Notes from Lapta, Cyprus – The Long and Winding Road by Ken Dunn

The old Lefkoşa to Girne Road

Before the dual carriageway to Lefkoşa was built the journey from Girne took quite a while. The road was similar to those still found in and above many of the villages in the North. The section from Girne before the turn to St Hilarion was particularly dangerous. There were no safety rails in those days and the local driving standards were just as scary as they are now. The number of drivers who mis-judged some of the very tight corners on the way up or down were many, their exhuberance propelling them over the edge of the road and down onto the rocks of the valley far below. Occasional rock falls didn’t help either.

We often used the ‘Five Fingers’ route, the Beşparmak Pass, as this was far less dangerous, albeit winding and steep and a slightly longer journey to Lefkoşa. At the time it was worth travelling the greater distance as it was a spectacularly scenic experience. The Pine trees along the route were magnificent to see, growing tall and thickly on either side of the road, soaring up above us, with occasional glimpses of the land and sea below.

Then, I think it was in the late 80’s, we heard that there was to be a new road, built to replace the old route up through the pass. The rumour going around was that the Saudis would be funding it. Other Ancient Brits stated that the authorities had, long ago in the 50’s or 60’s, drawn up plans for such a road but it had never been attempted.

Discussing this in one of the watering holes with a few of the AB’s I fell into chatting with a newcomer. He turned out to be the chief civil engineer who had been appointed to oversee the whole construction so, was duly given the title of ‘Neville, The Road.’

Over the proceeding months he was happy to give us regular ‘updates ‘ as to how the work was progressing. Eventually he became weary of this and we could tell all was not well. Delays and all kinds of cock-ups were at the root of this, some of them to do with blasting away the wrong sections of the steep, rocky hillside of the pass. The noise of these explosions could be easily heard west of Girne for quite some time. Heavy machinery broke down sometimes adding further delays so we all waited, hoping there would be a new road as soon as possible and no further delays would occur.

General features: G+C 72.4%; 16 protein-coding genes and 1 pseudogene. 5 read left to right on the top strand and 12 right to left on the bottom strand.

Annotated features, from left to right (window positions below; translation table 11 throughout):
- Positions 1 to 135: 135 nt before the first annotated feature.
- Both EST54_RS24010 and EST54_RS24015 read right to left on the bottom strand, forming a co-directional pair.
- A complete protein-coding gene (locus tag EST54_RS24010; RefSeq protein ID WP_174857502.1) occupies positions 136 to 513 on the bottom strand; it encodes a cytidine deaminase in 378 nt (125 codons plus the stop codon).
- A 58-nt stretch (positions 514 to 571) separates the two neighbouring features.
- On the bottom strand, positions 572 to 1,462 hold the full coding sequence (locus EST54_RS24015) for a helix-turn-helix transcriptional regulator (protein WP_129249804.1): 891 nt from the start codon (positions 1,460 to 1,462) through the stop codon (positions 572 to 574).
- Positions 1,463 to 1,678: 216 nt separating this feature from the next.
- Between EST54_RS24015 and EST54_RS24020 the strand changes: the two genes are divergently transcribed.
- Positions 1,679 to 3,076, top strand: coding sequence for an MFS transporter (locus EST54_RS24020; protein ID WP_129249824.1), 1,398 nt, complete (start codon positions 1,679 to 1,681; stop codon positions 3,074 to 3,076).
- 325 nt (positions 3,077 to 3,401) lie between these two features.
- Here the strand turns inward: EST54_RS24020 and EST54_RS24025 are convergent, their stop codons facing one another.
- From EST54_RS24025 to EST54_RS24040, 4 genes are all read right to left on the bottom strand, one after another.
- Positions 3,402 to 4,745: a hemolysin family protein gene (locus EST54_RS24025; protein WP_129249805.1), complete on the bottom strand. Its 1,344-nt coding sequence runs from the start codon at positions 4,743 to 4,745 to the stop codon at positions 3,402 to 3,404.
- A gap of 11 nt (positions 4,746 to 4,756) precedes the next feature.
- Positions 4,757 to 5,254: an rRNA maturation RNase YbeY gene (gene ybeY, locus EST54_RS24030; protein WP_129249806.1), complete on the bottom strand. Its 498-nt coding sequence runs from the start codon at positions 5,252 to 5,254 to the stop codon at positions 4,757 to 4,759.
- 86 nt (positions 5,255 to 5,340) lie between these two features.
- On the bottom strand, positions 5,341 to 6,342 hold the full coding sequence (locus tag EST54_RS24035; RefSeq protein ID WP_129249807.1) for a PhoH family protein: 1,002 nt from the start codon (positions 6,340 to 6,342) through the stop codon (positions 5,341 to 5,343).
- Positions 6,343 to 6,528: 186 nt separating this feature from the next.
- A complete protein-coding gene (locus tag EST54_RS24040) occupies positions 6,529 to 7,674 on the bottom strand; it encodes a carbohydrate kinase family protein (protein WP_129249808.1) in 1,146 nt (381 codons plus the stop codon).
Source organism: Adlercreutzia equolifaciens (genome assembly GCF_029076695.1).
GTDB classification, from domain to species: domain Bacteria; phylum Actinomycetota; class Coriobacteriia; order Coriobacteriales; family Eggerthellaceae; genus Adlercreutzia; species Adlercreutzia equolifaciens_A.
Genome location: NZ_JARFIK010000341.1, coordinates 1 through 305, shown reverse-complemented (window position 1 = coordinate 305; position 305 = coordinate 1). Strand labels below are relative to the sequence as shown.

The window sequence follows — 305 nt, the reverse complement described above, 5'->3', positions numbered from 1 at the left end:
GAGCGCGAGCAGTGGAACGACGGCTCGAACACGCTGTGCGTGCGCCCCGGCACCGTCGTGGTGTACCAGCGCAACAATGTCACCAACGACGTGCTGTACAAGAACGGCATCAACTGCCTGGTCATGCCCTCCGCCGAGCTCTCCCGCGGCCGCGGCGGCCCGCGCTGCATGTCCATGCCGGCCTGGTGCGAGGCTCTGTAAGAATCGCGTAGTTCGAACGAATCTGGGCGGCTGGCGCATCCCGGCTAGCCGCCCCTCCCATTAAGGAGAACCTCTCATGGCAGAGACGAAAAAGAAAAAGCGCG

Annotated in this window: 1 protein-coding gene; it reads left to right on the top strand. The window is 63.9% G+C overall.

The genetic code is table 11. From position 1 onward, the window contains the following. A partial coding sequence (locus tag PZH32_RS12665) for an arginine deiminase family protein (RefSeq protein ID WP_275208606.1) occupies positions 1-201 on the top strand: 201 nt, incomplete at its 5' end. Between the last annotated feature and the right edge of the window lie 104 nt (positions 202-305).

Before the construction began everyone had to use the Five Fingers route as the other road would be either completely by-passed or buried by the new one and was consequently closed. But this route was clogging up fast with all the trans-mountain traffic having no other, shorter route between both centres. Then came the news that instead of a dual carriageway, as we had all expected, only one side would be completed.

Neville the Road explained why. Somehow (?) the money had run out and that, for now, was all that could be achieved. But at least it was a very direct, relatively straight and a much safer route than before. The journey time was reduced, travelling at a moderate speed, to just over thirty minutes or, if a Cypriot, twelve and a half, instead of the previous one hour plus.

So, there we were with a satisfactory way, at last, of getting to Lefkoşa, doing what ever had to be done, and returning in less than half a day without feeling exhausted. Magic! But that didn’t last. The local boy racers saw this as a challenge and flashed up and down the thing, ‘go faster stripes’ everywhere, overtaking, undertaking and creating mayhem. The death toll mounted until the Police had to squat by the road-side, waving speed guns.

It did calm down but the standards of driving didn’t improve. Years later when the other carriageway was completed it was, as it is today, safer than before but the urge for speed still remains. The existing speed cameras, although welcome, have not had much of an impact.

One manifestation of the new, single carriageway road was the gradual addition of large advertising hoardings but only two or three of these to begin with. One, which I think is still there, had the huge figure of a well dressed chap but his head was a massive glitter ball. I’ve no idea what that was pushing. The one I will always remember, long gone now, was on the left, going into Lefkoşa just before the roundabout. It must have been thirty to forty feet wide and over twenty feet high. A huge, bright yellow rectangle with only one massive, four letter word in capitals across it in vivid, livid red.

For the life of me I had no idea what the sales pitch might have been behind this but, notwithstanding it was a misspelling of sorts, it was a shock to see it for the first time and impossible to miss.

I’ve often mused that it should have remained to act as a heartfelt farewell to the GC’s who come over to the TRNC these days and then drive down, passing the position where it once stood. Suitably edited, the word was, ‘K x x T!’ I’m sure you can supply first the vowel and then the consonant that are missing.

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